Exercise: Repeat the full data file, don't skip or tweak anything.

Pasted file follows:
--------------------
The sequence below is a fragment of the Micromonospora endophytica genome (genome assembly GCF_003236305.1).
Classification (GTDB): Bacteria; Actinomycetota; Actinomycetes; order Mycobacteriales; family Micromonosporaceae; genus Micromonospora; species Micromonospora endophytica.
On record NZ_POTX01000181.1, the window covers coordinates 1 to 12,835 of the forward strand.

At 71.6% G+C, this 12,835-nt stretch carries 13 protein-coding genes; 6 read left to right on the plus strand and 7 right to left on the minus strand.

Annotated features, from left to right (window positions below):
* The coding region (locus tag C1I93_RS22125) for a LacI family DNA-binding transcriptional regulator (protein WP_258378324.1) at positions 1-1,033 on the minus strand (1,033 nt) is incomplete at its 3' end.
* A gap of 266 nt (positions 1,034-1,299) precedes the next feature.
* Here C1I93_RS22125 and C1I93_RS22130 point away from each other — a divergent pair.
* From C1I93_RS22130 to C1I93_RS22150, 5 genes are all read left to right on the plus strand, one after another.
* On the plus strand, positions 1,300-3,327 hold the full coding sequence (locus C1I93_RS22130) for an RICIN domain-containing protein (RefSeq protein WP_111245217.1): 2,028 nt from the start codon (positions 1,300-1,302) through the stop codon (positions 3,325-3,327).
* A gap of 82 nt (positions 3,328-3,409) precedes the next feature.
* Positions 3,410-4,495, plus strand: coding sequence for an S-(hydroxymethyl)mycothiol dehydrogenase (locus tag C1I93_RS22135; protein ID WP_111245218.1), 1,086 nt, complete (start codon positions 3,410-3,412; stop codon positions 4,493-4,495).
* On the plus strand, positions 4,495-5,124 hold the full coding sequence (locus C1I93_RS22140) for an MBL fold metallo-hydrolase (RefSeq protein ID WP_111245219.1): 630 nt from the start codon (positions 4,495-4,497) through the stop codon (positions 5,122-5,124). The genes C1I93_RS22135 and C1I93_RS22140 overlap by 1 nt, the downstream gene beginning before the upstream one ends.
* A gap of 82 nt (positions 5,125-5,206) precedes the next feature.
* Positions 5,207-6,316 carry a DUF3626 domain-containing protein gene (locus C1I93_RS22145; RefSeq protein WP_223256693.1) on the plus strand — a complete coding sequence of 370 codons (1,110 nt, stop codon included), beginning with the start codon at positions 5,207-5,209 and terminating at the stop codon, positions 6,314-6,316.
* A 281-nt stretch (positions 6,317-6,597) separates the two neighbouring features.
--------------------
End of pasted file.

The sequence below is a fragment of the Micromonospora endophytica genome (genome assembly GCF_003236305.1).
Classification (GTDB): Bacteria; Actinomycetota; Actinomycetes; order Mycobacteriales; family Micromonosporaceae; genus Micromonospora; species Micromonospora endophytica.
On record NZ_POTX01000181.1, the window covers coordinates 1 to 12,835 of the forward strand.

At 71.6% G+C, this 12,835-nt stretch carries 13 protein-coding genes; 6 read left to right on the plus strand and 7 right to left on the minus strand.

Annotated features, from left to right (window positions below):
* The coding region (locus tag C1I93_RS22125) for a LacI family DNA-binding transcriptional regulator (protein WP_258378324.1) at positions 1-1,033 on the minus strand (1,033 nt) is incomplete at its 3' end.
* A gap of 266 nt (positions 1,034-1,299) precedes the next feature.
* Here C1I93_RS22125 and C1I93_RS22130 point away from each other — a divergent pair.
* From C1I93_RS22130 to C1I93_RS22150, 5 genes are all read left to right on the plus strand, one after another.
* On the plus strand, positions 1,300-3,327 hold the full coding sequence (locus C1I93_RS22130) for an RICIN domain-containing protein (RefSeq protein WP_111245217.1): 2,028 nt from the start codon (positions 1,300-1,302) through the stop codon (positions 3,325-3,327).
* A gap of 82 nt (positions 3,328-3,409) precedes the next feature.
* Positions 3,410-4,495, plus strand: coding sequence for an S-(hydroxymethyl)mycothiol dehydrogenase (locus tag C1I93_RS22135; protein ID WP_111245218.1), 1,086 nt, complete (start codon positions 3,410-3,412; stop codon positions 4,493-4,495).
* On the plus strand, positions 4,495-5,124 hold the full coding sequence (locus C1I93_RS22140) for an MBL fold metallo-hydrolase (RefSeq protein ID WP_111245219.1): 630 nt from the start codon (positions 4,495-4,497) through the stop codon (positions 5,122-5,124). The genes C1I93_RS22135 and C1I93_RS22140 overlap by 1 nt, the downstream gene beginning before the upstream one ends.
* A gap of 82 nt (positions 5,125-5,206) precedes the next feature.
* Positions 5,207-6,316 carry a DUF3626 domain-containing protein gene (locus C1I93_RS22145; RefSeq protein WP_223256693.1) on the plus strand — a complete coding sequence of 370 codons (1,110 nt, stop codon included), beginning with the start codon at positions 5,207-5,209 and terminating at the stop codon, positions 6,314-6,316.
* A 281-nt stretch (positions 6,317-6,597) separates the two neighbouring features.